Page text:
‘We can free ourselves:’ Why a refugee mom in Phoenix became an urban farmer

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‘We can free ourselves:’ Why a refugee mom in Phoenix became an urban farmer
‘We can free ourselves:’ Why a refugee mom in Phoenix became an urban farmer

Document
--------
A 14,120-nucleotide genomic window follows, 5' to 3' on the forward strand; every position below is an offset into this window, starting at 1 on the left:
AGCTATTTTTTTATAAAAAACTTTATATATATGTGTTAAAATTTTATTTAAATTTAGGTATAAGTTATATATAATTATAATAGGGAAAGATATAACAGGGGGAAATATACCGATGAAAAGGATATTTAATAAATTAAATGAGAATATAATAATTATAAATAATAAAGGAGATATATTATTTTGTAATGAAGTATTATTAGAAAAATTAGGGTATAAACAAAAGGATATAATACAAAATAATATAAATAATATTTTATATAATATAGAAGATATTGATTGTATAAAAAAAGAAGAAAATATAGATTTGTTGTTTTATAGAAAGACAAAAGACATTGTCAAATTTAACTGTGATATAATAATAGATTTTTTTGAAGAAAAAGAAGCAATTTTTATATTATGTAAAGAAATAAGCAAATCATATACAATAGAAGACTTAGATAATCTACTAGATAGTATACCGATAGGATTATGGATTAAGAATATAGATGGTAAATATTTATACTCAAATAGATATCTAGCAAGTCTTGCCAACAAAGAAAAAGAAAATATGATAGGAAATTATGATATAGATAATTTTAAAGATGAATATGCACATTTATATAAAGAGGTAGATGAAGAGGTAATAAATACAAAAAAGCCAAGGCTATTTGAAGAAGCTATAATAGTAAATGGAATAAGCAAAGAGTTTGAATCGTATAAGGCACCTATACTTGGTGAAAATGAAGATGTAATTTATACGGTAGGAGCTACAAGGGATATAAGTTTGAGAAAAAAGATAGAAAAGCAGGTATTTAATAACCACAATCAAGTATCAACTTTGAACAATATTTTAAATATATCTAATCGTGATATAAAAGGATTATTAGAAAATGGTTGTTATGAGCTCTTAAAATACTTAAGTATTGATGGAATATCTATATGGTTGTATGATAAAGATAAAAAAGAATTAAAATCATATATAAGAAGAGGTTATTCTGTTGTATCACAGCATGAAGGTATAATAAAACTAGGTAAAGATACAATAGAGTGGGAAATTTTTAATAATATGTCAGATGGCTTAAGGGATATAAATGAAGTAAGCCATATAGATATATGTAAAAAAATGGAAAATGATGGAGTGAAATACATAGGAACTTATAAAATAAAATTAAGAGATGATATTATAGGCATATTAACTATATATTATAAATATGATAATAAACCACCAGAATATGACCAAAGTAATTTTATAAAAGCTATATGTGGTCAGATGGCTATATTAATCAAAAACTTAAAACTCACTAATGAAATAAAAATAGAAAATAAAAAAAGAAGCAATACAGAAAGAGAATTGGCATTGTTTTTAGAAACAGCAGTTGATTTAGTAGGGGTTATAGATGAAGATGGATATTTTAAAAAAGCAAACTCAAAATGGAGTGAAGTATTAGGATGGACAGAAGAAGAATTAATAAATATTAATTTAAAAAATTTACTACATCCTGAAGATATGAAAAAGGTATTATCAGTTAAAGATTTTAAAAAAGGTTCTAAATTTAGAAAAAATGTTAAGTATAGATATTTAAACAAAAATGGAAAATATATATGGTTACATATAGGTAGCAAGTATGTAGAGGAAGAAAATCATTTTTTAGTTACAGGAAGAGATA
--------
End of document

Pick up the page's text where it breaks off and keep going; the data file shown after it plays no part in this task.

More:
A group of people, mostly women, gathered on the back patio of Ibado Mahmud around a cart overflowing with tangled sweet potato green vines. Mahmud’s friend Khadija Farah wore bright red oversized gardening gloves that contrasted with her light gray garbasaar, a scarf worn by Somali women from freshly harvested eggplants, both the long, slender Japanese variety and the squatter, more common variety. Kevin Peart used a wheelbarrow to roll in more boxes of food from other farms: fat yellow lemons and bright oranges, burgundy potatoes lightly speckled with dirt, yellow onions, and sacks of spinach leaves. On this sunny and crisp autumn morning, they will share this rainbow of fruits, vegetables and roots in paper sacks and deliver them to families across the valley. Mahmud, one of the founders of Drinking Gourd Farms, has a homestead farm in her backyard in Phoenix and every Saturday she and other volunteers meet to harvest and distribute food. For them it looks like they are regaining part of the food system. “We reap and we give to the community,” said Mahmud. “We don’t sell them. We don’t do it to make money. We do this to provide healthy food to our community. ”How did Drinking Gourd Farms start? Ibado Mahmud poses in her backyard garden where she grows fruits and vegetables for Drinking Gourd Farms in Phoenix on November 13, 2021, was one of hundreds of concession workers at Phoenix Sky Harbor Airport on leave during the pandemic when air traffic broke down. Mahmud said she had become an active part of the African American community through her involvement in the UNITE Here union. as well as local refugee services. She worked at the airport for almost 20 years, she said. Nationwide, the coronavirus pandemic hit black households disproportionately harder than white households, even considering socio-economic disparities prior to the pandemic, according to the US Census Bureau. In the first year of the pandemic, black Americans also died more often from COVID-19 than white Americans, The Atlantic reported. History Continues Personally, Mahmud knew many people who had lost their jobs. People were sick or old and couldn’t go shopping during the pandemic. She envisioned a way not only to bring food to the people, but also to provide the community with seasonal and organic products grown by the community. That vision became a reality after she met Chapman, a local activist, through her son, a union organizer. He helped her find resources like farming workshops, and they passed her knowledge on to other farmers in Phoenix, including many African refugees like themselves. In November 2019, Mahmud and Chapman Drinking Gourd Farms, a network of black and African American homestead farmers in the Phoenix metro. A homestead farm refers to a piece of land, usually smaller than a commercial farm, where farmers live and grow food to support their families. Drinking Gourd is mostly made up of African Muslim women who came to the United States as refugees. The name is a reference to the hollowed-out pumpkins that American slaves drank from, as well as another name for the Big Dipper – the constellation that fugitive slaves followed to flee north to freedom. By 2020 there were more than 20 active homesteads and Mahmud’s group of volunteers were delivering nearly 200 bags of products to families in Phoenix each week. The group mainly serves black and African American families as these households are disproportionately affected by food insecurity, but Drinking Gourd Farms will help anyone who asks, said Mahmud’s daughter Nemo Kahsai. New Traditions: Arizona Shellfish Digging Is Deep For Cambodian Families was so great during the pandemic that they received additional food donations from Golo Family Farm Organic Farms, a commercial farm in Waddell run by a Liberian refugee couple. including their own. “It all started here,” said Ken Chapman, a volunteer who came that morning to cut the sweet potato tendrils. You don’t usually find sweet potato greens in the supermarket. The leaves taste a little bitter when eaten raw, he said – but not after they’re cooked, Farah agreed. “Most people have no relation to what we eat,” said Chapman, we don’t know what it looks like and then we don’t understand the seasons. If you go to the store and buy a watermelon in January, you understand you don’t, oh, watermelon is actually a summer fruit. ”On November 13, 2021 in Phoenix, volunteers help pack the shopping bags for families in need with a breakfast of scrambled eggs with diced peppers, sweet potato greens, tomatoes, zucchini, aubergines, onions – almost all of them Mahmud’s garden, and the meal was served with crusty bolillo bread and Mahmud’s popular shaah, a Somali tea flavored with cardamom, cloves and cinnamon. Mahmud’s husband topped his eggs with thinly sliced ​​peppers for extra spiciness and noticed that the peppers are barely hot. “Never trust an Ethiopian when they say it’s not that spicy,” warned Chapman. The sound of the friendly chatter was enhanced by a Somali song with an upbeat synth tune – “Isii Nafta” by Nimco Happy, a song that went viral on TikTok. someone was excited to mention it. Farah circled the group and offered a handful of okra. She bit you with a satisfying crunch. “She’s the queen of the raw food,” Kahsai said with a laugh, lovingly referring to Farah as her aunt. With a few pumpkin seeds, she turned it into what she calls her “jungle corner”. In the meantime she has set up raised bed planters. Ibado Mahmud cooks some of the fresh vegetables from the garden to prepare breakfast in Phoenix after the harvest on November 13, 2021, a few years ago when her mother became interested in growing her own food. There have been many failures. You don’t know what grew in which season, said Mahmud. Little did they know that local pests like pumpkin beetles or the soil in their garden needed additional nutrients from compost and natural fertilizers. “I grew up where everything is natural and you don’t need any fertilizer. You just put it in the ground and give it water and then it comes out, ”said Mahmud. Mahmud grew up near the south coast of Somalia, a predominantly Muslim country in the Horn of Africa. In December 1990, during the Somali civil war, Mahmud, her husband and three children moved to a refugee camp in neighboring Kenya. Tigrinya, the mother tongue of her Ethiopian father; Swahili, the most widely spoken language in Kenya; and Oromo, another language mainly spoken in Ethiopia and northeastern Kenya.Southwest Black Ranchers: An Arizona Couple Realizing Their Dream Ranch The family moved to Phoenix in 1993 with the help of an organization now known as the International Rescue Committee , I was very, very lonely, “said Mahmud. “Don’t know what to do. Don’t speak english. I have three young children, just me and my husband … I threw away most of the food they brought me because I didn’t know what it was. Is it pork, not pork? I do not know. Alcohol, no alcohol? ”Mahmud said she was lucky enough to meet a neighbor who, despite the language barrier, helped them get through their first days in Phoenix. Now she wants to help new African refugee families in Phoenix to know that they are not alone. Drinking Gourd Farms is a way to reach out to people, whether it’s showing families how to cook vegetables they’re unfamiliar with or teaching them how to plant their own gardens, she said. Her real dream is to buy land for a larger farm and invite former prisoners to grow food. One of her own sons is grappling with misdiagnosed and abused mental illness that has brought him to and from prison. She said she saw how difficult it was for him to find a job. Eden Welltinsae and Tsega Woldemichal will separate the okra pods in bags for roll calls on November 13, 2021 in Phoenix, Kahsai said. It can be difficult for people to adjust to the freedoms of life outside of prison, especially when faced with hurdles like finding work, shelter, and transportation. This makes people prone to end up back in prison, she said. This cycle makes it difficult for people, especially young blacks, to establish themselves in society, Kahsai said. Black Americans are nearly five times as likely to be incarcerated in state prisons across the country as white Americans, according to a report by The Sentencing Project. Growing can be meditative because as you grow food, your mind grows too, she said. The Freedom Food Alliance, which was founded in New York, and the Tiger Mountain Foundation, south of Phoenix, work closely with former inmates and other organizations to address food justice. Growing food to nourish one another is a form of liberation, Kahsai added. It’s a concept that forms the basis of the book Farming While Black: Soul Fire Farm’s Practical Guide to Liberation on the Land, written by the prominent Black Kreyol. Farmer’s wife Leah Penniman was written. The book provides insight into starting a farming business, but also looks at farming as a way to heal trauma and build a movement for justice. Black farmers played a central role in the civil rights movement, coordinating repeal campaigns and providing food and safe havens for activists and displaced tenants, Penniman writes. “There is a history of oppression of blacks in the US,” said Kahsai. “Access is a form of oppression for black people – which neighborhoods have which grocery stores, the prices determine which groceries they buy where. We want to empower black people and refugees to grow our own food so that we can free ourselves. ”Details: Pumpkin Farms, trinkgourdfarms.org. To get involved, contact Nemo Kahsai at instagram.com/drinking_gourd_farms or nemo@drinkinggourd.org. Back to the Country: How this Chef Shares Navajo Food Culture. Reach the reporter at Priscilla.Totiya@azcentral.com. Follow @priscillatotiya on Twitter and Instagram. Subscribe to azcentral.com today to support local journalism. This article originally appeared on Arizona Republic: Drinking Gourd Farms: These Refugees Grow Food and Justice